Reports: LIRR Unions, MTA ‘Close’ to a Deal to Avert Strike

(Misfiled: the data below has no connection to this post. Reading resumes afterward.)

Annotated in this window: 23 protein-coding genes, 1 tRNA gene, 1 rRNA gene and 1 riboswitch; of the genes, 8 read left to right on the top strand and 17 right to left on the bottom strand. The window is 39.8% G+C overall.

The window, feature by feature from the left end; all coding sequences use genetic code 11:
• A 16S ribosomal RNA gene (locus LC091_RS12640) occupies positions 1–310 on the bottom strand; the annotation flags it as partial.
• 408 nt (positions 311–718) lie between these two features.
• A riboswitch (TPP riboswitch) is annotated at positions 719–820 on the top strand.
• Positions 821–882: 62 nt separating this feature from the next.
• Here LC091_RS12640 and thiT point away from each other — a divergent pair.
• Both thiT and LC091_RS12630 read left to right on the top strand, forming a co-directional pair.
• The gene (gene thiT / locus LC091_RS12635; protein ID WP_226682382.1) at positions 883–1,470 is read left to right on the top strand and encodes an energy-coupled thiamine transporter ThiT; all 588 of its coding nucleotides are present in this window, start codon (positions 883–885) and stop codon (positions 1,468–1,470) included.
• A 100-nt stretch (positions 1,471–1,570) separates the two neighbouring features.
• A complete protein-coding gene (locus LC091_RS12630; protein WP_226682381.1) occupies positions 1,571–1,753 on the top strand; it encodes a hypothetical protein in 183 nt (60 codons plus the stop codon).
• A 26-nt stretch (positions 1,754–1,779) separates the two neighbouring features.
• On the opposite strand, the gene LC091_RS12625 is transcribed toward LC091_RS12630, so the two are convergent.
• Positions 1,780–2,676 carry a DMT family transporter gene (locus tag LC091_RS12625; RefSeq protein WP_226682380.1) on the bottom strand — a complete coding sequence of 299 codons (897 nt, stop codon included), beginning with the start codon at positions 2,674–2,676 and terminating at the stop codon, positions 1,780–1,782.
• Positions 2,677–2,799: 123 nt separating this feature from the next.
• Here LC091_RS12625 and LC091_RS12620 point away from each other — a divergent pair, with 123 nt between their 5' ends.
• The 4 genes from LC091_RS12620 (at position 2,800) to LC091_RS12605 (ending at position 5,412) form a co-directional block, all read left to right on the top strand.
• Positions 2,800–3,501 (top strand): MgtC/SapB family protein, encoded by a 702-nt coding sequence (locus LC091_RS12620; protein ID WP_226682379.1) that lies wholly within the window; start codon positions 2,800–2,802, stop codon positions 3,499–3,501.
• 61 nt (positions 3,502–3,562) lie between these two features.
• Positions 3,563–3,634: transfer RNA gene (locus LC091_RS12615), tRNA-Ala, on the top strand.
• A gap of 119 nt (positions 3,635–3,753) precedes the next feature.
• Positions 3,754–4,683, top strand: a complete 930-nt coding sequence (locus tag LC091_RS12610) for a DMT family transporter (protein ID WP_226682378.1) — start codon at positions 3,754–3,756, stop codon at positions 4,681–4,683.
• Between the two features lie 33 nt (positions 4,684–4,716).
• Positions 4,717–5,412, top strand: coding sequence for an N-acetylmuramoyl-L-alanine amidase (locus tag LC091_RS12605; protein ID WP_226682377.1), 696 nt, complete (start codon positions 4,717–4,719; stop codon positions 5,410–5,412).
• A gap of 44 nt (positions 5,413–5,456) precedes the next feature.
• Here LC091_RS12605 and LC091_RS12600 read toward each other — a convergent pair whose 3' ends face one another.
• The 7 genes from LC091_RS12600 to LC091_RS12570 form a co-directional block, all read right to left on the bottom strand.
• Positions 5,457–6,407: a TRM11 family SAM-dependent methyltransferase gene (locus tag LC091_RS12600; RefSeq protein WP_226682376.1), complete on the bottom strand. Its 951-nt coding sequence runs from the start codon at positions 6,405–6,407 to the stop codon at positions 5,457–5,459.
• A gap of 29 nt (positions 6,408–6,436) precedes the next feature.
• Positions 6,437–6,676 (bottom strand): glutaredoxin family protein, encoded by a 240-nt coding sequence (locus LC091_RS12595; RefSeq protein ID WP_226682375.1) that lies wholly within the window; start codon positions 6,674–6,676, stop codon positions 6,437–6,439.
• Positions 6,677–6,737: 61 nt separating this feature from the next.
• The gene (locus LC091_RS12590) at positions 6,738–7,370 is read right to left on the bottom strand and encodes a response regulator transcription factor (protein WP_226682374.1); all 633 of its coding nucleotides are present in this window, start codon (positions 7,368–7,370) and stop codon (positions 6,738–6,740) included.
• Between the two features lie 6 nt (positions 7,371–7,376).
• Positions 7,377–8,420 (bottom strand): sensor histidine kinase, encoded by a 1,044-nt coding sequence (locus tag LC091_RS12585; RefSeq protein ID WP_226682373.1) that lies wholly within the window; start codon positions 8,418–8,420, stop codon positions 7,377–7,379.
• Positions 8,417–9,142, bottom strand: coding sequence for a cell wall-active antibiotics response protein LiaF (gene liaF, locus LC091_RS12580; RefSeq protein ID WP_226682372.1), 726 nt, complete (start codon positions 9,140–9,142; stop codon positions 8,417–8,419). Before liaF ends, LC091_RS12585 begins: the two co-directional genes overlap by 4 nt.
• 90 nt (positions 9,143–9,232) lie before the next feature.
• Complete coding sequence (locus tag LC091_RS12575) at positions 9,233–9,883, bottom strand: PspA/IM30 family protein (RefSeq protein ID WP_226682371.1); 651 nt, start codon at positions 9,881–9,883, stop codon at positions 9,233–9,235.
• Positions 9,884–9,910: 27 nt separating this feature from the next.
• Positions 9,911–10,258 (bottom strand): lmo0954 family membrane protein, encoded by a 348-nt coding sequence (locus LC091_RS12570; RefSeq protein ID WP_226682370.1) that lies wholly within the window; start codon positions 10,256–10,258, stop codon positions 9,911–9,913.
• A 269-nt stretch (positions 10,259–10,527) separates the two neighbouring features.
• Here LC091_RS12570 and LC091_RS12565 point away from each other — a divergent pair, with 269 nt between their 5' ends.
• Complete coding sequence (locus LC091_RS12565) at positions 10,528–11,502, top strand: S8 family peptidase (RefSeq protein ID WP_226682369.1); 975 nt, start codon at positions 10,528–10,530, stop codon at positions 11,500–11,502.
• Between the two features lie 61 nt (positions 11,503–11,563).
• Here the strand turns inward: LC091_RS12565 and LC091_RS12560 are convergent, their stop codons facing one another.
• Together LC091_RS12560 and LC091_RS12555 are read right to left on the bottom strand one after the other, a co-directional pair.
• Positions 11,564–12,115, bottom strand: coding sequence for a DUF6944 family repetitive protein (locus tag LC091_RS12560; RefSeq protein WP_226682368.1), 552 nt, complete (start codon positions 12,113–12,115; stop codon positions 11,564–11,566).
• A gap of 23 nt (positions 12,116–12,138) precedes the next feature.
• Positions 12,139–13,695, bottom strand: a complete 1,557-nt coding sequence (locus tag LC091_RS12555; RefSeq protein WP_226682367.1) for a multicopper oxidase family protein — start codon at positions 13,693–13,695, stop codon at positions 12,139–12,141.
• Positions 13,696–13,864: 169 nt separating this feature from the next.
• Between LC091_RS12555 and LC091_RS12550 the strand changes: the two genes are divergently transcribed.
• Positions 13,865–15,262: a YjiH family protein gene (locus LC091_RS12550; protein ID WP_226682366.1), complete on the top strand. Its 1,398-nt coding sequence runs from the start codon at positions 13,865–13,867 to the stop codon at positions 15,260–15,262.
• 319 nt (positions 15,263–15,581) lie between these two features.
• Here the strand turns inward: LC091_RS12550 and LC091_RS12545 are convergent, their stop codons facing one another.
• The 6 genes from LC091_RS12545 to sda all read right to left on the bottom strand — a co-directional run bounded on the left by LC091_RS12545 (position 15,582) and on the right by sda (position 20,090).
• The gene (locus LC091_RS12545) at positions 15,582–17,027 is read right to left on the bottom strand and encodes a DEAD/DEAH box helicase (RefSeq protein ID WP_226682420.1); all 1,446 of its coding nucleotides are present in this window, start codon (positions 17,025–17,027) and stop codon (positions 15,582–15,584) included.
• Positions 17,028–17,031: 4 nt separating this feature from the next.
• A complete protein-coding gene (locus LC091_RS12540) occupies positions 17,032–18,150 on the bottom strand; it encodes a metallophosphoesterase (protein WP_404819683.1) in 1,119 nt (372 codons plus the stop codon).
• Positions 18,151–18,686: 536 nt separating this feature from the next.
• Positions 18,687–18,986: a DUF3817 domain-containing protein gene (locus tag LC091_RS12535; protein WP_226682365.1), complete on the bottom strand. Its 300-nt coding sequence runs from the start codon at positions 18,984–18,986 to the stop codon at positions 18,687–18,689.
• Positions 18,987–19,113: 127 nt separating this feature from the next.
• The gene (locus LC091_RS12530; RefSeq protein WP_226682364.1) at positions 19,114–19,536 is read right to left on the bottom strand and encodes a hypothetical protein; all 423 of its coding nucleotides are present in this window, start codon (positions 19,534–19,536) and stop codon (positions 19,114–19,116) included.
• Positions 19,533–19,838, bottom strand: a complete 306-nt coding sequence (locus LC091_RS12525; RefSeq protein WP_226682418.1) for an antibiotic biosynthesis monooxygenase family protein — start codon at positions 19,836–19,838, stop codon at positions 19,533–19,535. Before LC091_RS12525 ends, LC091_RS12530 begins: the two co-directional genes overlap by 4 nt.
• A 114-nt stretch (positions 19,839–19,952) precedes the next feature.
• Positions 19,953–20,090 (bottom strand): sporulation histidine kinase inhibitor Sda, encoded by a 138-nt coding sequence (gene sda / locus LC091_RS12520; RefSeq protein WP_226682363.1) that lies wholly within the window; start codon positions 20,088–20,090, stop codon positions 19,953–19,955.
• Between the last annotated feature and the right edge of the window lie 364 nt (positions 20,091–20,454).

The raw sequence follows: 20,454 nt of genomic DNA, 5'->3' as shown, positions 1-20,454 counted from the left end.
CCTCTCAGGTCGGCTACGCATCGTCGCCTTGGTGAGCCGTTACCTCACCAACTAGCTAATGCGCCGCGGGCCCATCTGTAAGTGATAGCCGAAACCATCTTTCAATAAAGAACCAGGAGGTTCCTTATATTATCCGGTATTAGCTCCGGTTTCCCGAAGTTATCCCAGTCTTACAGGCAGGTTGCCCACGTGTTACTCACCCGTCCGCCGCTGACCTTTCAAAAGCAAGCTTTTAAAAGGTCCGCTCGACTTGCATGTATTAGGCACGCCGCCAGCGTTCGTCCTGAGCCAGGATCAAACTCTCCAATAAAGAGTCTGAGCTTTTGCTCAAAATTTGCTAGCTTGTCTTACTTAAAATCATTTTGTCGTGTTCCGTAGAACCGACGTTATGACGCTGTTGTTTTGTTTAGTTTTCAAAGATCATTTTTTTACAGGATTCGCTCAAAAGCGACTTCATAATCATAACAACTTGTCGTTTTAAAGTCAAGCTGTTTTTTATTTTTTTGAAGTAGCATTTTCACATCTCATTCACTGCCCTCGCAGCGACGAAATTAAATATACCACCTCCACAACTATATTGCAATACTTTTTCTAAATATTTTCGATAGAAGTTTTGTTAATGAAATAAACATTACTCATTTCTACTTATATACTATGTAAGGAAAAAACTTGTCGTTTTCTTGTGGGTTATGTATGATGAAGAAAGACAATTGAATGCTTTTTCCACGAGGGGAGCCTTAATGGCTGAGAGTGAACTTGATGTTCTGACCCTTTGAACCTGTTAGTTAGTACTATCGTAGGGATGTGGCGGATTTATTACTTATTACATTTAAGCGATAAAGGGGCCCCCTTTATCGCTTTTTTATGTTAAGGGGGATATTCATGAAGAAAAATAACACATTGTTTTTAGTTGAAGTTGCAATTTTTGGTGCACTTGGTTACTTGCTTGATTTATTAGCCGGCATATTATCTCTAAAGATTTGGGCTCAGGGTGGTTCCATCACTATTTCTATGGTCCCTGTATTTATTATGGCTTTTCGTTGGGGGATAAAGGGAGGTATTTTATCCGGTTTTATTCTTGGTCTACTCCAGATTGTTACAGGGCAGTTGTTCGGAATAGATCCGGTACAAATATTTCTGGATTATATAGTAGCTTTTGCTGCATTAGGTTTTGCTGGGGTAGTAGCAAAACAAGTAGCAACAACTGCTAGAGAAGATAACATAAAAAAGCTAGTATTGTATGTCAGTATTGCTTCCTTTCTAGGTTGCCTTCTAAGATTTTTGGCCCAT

first_imgSign up for our COVID-19 newsletter to stay up-to-date on the latest coronavirus news throughout New York With a possible Long Island Rail Road strike only three days away, union leaders and the MTA returned to the bargaining table Thursday and could be close to reaching a deal, according to multiple reports.The latest developments come as Gov. Andrew Cuomo decided Wednesday to directly insert himself into the negotiations for the first time, amid calls from other elected officials and LIRR riders that he assert his authority.“The possible LIRR strike would be highly disruptive to the people and economy of Long Island,” he said in a statement Thursday morning. “The parties returned to the negotiating table yesterday morning at my request. Late yesterday, when the conversations had not been fruitful, I began participating in them directly. Those conversations proceeded until late into the night.”Cuomo, who up until Wednesday has refused to get involved, said he convened a meeting at 10 a.m. Thursday at his Manhattan office to continue discussions.“I want to make sure I have done everything I can possibly do to avert a strike,” he said.If Cuomo is unsuccessful in brokering a deal, a strike would begin at 12:01 a.m. Sunday. But the LIRR’s closing procedures would begin before that, most likely on Saturday. Related: How to get to NYC with LIRR Strike Expected Sunday?A work stoppage would halt the nation’s largest commuter railroad and impact 300,000 weekday commuters who would be forced to initiate contingency plans—either telecommuting, taking a vacation, hopping a ferry from Glen Cove, or getting behind the wheel and adding to the already congested roadways.The potential downside to a strike is not limited to headaches for commuters.A strike would also have a severe economic impact on Long Island and New York City, according to New York State Comptroller Thomas DiNapoli, who said Tuesday that a strike could cost the region $50 million daily.Delis, newsstands, small shops, and taxi companies across Long Island also rely on LIRR commuters’ business to stay afloat.So far, the governor has issued carefully worded statements and has not played favorites. He previously said that a strike wouldn’t be a “disaster,” and deferred to Congress, which also declined to intervene.Talks between both sides broke down Monday. On Tuesday, union leaders and the MTA released competing letters to the public and the MTA unveiled a print and radio ad campaign defending their position. They returned to the negotiating table Wednesday at the behest of Cuomo who called on both sides to work “continuously.”The MTA and LIRR union leaders are feuding over demands that both sides find unfair. The MTA is offering 17-percent wage increases over seven years and wants workers to contribute 2-percent to their health care plans; unions are asking for the same wage increase but over six years.It’s unclear if reports that both sides are “close” to reaching a deal is true, or if the statements are another negotiating tactic.Whatever the case, LIRR riders are eagerly waiting to find out if their commutes will go on as usual or if things are about to get a lot more interesting.last_img read more